Friday, 29 December 2017

8 Contemporary Movies that Celebrated the Pop Culture of the 1970s

Slade In Flame Pop Culture 1970s The Best Year Of Our Lives Phil Andrews


Seeing your favourite artist or band on film is these days simply a matter of logging into YouTube or something similar and typing your choice into the search bar, but it wasn't always so. Time was, one was compelled to wait patiently in eager anticipation of their next appearance on Top Of The Tops. Unless, of course, your pop act of preference had made a film, in which case it was off to the local cinema - to the seat with the clearest view and hooked to the silver screen, as it were.

The theme-line wasn't always the same, but a recurrent thread was the use of artists and bands in narrative roles. The outcome inevitably was that even when the familiar star was cast in the role of another, it was difficult for us to look beyond the musical celebrity that we had gone along to see.

Which didn't matter much. It wasn't Shakespearean art after all, just a rare opportunity for us to see our musical idols in an unusual and different role, and in a different environment to that in which we were accustomed to seeing them.

Here is a list of some of the biggest pop movies of that unique and wonderful decade:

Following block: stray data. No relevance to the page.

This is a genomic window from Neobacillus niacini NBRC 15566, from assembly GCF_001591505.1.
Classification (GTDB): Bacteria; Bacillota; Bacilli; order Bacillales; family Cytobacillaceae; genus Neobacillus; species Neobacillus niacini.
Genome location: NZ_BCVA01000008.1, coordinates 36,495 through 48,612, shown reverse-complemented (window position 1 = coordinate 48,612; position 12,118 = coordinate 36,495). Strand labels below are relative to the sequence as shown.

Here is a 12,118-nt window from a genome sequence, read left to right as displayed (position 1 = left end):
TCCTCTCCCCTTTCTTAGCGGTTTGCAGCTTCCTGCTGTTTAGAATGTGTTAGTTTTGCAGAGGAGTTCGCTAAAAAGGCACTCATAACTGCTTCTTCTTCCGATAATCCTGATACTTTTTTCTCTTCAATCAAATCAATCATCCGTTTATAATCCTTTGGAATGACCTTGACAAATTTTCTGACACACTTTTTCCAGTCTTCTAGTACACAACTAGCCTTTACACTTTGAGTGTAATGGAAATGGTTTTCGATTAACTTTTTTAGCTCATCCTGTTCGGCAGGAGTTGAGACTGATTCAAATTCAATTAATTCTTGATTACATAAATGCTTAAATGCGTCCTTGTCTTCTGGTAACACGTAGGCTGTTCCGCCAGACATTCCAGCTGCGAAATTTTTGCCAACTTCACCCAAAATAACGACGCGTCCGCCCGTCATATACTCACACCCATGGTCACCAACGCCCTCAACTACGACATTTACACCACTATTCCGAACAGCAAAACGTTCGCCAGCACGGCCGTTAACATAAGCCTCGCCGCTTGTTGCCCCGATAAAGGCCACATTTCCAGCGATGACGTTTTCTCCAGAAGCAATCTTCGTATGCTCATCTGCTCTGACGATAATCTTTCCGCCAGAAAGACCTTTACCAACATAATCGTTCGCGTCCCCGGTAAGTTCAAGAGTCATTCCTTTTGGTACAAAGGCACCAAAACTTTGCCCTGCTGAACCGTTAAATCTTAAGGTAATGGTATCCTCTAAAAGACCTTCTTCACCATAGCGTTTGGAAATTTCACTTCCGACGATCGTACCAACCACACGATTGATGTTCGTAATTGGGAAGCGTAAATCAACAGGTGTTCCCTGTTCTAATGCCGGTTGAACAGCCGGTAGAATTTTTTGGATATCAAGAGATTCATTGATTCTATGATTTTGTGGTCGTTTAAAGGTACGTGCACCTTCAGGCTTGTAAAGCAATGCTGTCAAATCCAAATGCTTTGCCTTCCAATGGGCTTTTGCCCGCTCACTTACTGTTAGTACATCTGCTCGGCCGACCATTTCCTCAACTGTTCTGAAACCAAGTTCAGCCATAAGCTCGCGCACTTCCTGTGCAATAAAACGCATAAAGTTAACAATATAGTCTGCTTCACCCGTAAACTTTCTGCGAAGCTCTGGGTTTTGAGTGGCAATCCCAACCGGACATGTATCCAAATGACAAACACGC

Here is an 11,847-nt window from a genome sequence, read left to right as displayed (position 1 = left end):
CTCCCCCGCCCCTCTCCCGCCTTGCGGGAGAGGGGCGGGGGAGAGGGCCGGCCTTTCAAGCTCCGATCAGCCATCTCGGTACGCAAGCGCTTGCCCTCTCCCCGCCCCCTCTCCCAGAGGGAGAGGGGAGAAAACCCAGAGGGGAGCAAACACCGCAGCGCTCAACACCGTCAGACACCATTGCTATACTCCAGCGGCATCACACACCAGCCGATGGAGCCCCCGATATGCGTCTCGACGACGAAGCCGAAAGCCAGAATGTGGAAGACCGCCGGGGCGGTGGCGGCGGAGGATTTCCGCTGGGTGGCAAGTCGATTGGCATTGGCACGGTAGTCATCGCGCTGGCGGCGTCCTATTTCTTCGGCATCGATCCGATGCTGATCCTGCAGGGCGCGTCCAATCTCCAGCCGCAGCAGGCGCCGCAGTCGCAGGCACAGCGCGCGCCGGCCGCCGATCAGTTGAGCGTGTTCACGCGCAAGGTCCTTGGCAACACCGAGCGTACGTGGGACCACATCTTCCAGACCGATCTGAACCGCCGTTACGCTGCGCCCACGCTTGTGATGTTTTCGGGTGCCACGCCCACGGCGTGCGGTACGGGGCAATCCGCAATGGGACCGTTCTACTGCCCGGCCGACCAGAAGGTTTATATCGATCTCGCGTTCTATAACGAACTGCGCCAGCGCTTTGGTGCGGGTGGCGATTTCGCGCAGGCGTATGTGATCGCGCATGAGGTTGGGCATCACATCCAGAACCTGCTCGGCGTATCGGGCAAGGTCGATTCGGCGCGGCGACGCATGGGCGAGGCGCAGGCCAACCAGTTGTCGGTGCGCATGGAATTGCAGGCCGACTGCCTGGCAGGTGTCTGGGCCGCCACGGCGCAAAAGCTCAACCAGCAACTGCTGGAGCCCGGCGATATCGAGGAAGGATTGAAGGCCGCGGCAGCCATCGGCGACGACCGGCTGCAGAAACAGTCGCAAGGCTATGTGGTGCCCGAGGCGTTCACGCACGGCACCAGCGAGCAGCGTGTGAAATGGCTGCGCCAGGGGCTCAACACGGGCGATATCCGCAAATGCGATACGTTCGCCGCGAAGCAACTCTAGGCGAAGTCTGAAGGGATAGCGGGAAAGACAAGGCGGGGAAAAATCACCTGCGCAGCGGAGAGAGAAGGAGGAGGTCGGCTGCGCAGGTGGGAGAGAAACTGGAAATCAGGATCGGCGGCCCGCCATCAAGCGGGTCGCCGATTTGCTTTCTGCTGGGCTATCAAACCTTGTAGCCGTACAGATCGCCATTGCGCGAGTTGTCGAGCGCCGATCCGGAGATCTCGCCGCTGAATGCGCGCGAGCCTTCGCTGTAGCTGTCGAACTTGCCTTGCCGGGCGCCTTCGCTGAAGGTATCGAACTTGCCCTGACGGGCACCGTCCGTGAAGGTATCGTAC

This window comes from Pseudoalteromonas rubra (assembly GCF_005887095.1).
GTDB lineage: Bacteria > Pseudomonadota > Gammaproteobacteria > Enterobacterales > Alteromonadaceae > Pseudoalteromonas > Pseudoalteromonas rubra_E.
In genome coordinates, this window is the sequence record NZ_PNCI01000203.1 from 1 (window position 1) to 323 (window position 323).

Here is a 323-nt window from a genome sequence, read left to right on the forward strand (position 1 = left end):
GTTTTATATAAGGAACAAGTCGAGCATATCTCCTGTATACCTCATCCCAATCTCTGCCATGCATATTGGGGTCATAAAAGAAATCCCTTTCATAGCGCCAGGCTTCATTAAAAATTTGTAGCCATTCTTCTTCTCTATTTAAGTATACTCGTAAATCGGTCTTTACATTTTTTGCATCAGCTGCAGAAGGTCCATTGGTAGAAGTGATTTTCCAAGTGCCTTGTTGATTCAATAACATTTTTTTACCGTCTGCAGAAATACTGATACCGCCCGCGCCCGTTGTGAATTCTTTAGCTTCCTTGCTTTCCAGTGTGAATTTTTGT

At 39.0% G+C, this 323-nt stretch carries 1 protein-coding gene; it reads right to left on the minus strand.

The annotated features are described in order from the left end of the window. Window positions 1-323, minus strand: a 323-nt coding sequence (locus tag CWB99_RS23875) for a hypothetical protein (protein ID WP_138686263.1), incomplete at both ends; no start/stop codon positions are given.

1. Elvis On Tour

The King of Rock made a lot of films - some of them memorable, some less so - but this one, released in November 1972, was to be his last.

A musical documentary, it followed him as he embarks upon a 15-city tour of the United States, bringing together some valuable footage of that momentous series of events. However it did also include such disparate features as a 1956 appearance on a television variety show, interviews with fans as well as with the man himself, and pre-tour rehearsals.

2. Born to Boogie

This one was a concert film, released in December 1972. It was directed by Ringo Starr and featured T. Rex, Elton John and Starr himself. As well as extensive concert footage from the Wembley Empire Pool it included recording studio scenes and also some rather striking vignettes such as a quaint clip filmed at John Lennon's estate. This film was a must for glam rock fans wanting to see some of their idols performing together to a real live audience.

3. That Will Be The Day

Ringo Starr again, albeit this time only with an acting part. When this was released in April 1973 David Essex was an emerging star on the UK music scene, and his rise to pop fame coincided (or not, as the case may be) with his appearance in not one but two cult movies which every with-it teenager wanted to watch (my mum took me to the second one, although I told all my mates at school that I'd gone with an imaginary girlfriend).

Set around the turn of the 1960s, Essex plays dead-end-jobber Jim MacLaine who gets by with a little help from his more worldly pal Mike (Starr) before having his head turned by the allure of being a rock'n'roll star. Keith Moon and Billy Fury also feature.

4. Stardust

The sequel to That Will Be The Day sees Jim MacLaine fast forward a decade to the beginning of the 1970s, and this time Essex is leading his band The Stray Cats to superstardom. With Adam Faith now playing Mike, who is his manager, the film tracks his rise to the top and his inevitable descent into drug-ridden wreck overwhelmed by his own success and ego.